Take the 2-minute tour ×
Mathematics Stack Exchange is a question and answer site for people studying math at any level and professionals in related fields. It's 100% free, no registration required.

I found the following theorem without a proof:

Let $X$ be a r.v. with respect to $\mathcal{F}$ and $\mathcal{G}\subset\mathcal{F}$ a sub $\sigma$-algebra. If for ever $c\in\mathbb{R}$ we have $$E[e^{cX}|\mathcal{G}]=E[e^{cX}]$$ then $X$ and $\mathcal{G}$ are independent.

I was wondering how to prove this. To show independence I have to prove:

$$P[A\cap B]=P[A]P[B]$$

for $B\in\mathcal{G}$ and $A\in\sigma (X)$. But it seems the wrong approach, since I can not use the above relation. Maybe someone could explain why the above theorem is true, or give me a reference.

share|improve this question
1  
Must assume every exponential moment of X is finite. –  Did Feb 9 '13 at 10:42
1  
@Did Ok, I think we can also assume this. –  user20869 Feb 9 '13 at 10:57
1  
I wonder why the answer below was downvoted. –  Did Feb 9 '13 at 11:05
    
@Did so do I. I was not the "down-voter" –  user20869 Feb 9 '13 at 12:00

1 Answer 1

up vote 0 down vote accepted

Sketch of proof:

  • deduce that $E[X^p\mid \mathcal G]=E(X^p)$ for each integer $p$;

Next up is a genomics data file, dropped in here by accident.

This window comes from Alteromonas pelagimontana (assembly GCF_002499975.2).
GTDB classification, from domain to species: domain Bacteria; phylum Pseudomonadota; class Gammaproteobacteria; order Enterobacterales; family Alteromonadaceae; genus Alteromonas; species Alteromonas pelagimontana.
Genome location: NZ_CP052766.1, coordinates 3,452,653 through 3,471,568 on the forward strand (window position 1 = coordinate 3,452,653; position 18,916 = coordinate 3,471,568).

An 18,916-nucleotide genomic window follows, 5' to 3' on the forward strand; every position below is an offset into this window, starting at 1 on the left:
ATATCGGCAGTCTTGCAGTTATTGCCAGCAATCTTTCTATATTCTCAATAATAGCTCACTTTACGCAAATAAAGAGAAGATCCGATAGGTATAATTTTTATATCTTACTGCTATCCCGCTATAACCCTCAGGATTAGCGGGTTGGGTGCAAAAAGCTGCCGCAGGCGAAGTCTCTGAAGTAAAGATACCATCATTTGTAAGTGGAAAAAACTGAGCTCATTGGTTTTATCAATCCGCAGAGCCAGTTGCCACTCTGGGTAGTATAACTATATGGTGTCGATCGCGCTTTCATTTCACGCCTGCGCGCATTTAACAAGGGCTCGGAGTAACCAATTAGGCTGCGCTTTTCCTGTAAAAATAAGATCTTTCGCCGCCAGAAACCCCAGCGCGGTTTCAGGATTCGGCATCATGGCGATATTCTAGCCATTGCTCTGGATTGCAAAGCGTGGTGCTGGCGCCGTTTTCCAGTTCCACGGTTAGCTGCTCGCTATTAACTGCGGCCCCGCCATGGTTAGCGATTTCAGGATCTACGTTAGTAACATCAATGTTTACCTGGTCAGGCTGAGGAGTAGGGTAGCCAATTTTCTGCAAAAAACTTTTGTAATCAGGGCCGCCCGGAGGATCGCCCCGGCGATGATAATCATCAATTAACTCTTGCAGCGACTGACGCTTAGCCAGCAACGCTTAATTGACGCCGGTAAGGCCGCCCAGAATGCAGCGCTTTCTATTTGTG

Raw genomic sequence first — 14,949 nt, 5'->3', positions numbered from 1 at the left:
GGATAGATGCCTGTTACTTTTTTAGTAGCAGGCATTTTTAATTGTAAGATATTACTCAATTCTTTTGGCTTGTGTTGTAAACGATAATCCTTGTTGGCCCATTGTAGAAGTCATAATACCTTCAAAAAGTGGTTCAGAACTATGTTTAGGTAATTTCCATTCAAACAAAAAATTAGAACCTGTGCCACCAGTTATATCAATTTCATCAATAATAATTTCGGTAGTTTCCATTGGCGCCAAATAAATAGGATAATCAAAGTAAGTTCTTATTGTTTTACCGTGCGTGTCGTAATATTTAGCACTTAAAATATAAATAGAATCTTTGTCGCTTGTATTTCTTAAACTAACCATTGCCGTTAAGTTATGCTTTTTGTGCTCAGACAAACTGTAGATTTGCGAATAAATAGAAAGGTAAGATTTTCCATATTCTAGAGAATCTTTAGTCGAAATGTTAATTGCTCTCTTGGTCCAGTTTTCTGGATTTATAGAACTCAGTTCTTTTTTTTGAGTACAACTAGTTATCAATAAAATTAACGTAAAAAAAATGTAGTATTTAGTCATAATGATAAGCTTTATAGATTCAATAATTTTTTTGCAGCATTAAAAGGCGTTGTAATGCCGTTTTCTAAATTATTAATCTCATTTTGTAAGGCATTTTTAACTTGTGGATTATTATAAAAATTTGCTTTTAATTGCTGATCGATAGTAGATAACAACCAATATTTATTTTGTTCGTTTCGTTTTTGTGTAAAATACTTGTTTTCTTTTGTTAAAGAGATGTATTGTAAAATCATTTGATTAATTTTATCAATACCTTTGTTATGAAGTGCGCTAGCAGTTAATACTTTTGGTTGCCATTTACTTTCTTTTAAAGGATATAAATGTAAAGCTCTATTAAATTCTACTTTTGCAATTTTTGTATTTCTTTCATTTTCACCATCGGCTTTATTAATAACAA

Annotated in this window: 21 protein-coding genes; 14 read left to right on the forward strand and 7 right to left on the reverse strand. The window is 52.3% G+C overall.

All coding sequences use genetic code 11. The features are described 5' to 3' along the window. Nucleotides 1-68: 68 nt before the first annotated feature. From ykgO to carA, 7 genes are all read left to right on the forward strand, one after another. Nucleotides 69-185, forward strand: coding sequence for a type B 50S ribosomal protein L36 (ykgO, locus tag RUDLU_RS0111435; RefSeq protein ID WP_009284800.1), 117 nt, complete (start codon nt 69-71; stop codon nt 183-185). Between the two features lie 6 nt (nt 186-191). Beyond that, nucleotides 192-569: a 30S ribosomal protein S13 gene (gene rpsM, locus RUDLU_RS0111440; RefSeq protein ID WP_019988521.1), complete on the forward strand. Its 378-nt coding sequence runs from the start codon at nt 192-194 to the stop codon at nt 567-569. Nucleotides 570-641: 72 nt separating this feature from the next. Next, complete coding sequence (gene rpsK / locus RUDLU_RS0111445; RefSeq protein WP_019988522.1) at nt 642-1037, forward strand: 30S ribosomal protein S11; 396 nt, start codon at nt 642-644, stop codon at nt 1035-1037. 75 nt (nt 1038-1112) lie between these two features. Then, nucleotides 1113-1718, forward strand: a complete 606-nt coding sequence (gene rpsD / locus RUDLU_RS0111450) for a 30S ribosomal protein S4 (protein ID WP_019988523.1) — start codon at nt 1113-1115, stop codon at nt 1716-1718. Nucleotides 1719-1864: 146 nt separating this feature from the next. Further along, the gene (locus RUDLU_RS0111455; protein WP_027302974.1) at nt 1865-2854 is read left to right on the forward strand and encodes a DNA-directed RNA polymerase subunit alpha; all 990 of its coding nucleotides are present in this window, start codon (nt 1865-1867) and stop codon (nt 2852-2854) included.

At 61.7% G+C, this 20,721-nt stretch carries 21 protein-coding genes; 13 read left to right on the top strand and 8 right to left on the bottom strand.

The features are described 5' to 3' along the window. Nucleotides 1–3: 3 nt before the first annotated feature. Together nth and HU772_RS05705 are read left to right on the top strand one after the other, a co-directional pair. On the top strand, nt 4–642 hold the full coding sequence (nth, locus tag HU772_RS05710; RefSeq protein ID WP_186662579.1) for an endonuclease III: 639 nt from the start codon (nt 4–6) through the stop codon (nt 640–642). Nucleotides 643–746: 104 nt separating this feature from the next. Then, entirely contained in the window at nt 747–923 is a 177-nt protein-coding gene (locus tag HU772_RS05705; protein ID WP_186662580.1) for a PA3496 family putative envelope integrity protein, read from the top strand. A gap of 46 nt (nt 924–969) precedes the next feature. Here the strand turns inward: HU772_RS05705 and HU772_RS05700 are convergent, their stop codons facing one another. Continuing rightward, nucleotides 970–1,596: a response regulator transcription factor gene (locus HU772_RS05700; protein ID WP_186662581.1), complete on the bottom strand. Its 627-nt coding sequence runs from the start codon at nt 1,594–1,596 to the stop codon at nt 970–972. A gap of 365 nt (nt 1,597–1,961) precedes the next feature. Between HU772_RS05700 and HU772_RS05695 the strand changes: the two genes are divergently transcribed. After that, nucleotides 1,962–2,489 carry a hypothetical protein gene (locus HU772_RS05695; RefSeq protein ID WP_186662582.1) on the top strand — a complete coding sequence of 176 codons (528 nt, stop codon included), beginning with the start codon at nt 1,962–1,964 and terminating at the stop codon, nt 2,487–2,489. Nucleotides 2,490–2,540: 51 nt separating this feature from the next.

• this gives that $E[e^{itX}\mid\mathcal G]=E[e^{itX}]$ for all real number $t$;
  • conclude using characteristic functions. We have that $E[e^{itX}Y]=E[e^{itX}]\cdot E[Y]$ for all $Y$ which is $\mathcal G$-measurable.
share|improve this answer
    
For the first bullet: Can I use the property in this way: $E[X^p|\mathcal{G}]=E[e^{p\log{X}}|\mathcal{G}]$. Can I now apply my result also to $\log{X}$ instead of $X$? If so, why? I just know that it is true for $X$ not for $\log{X}$. How else should I prove your first bullet? –  user20869 Mar 21 '13 at 16:45
    
You don't know a priori that $X$ is positive. But you can identify the terms in the power series expansion. –  Davide Giraudo Mar 21 '13 at 16:53
    
thanks for the fast response. I do not see at the moment what you exactly mean, but I will try to figure it out. However at the end you want to conclude with characteristic function. I know the result: $X$ and $Y$ are independent iff $\mu_{X+Y}=\mu_Y\mu_X$, where $\mu_X:=E[e^{itX}]$. But here I want to show the independence of sub-$\sigma$-algebra. How can I use this result? –  user20869 Mar 21 '13 at 17:00
    
@hulik I've added details. –  Davide Giraudo Mar 25 '13 at 12:08

Your Answer

 
discard

By posting your answer, you agree to the privacy policy and terms of service.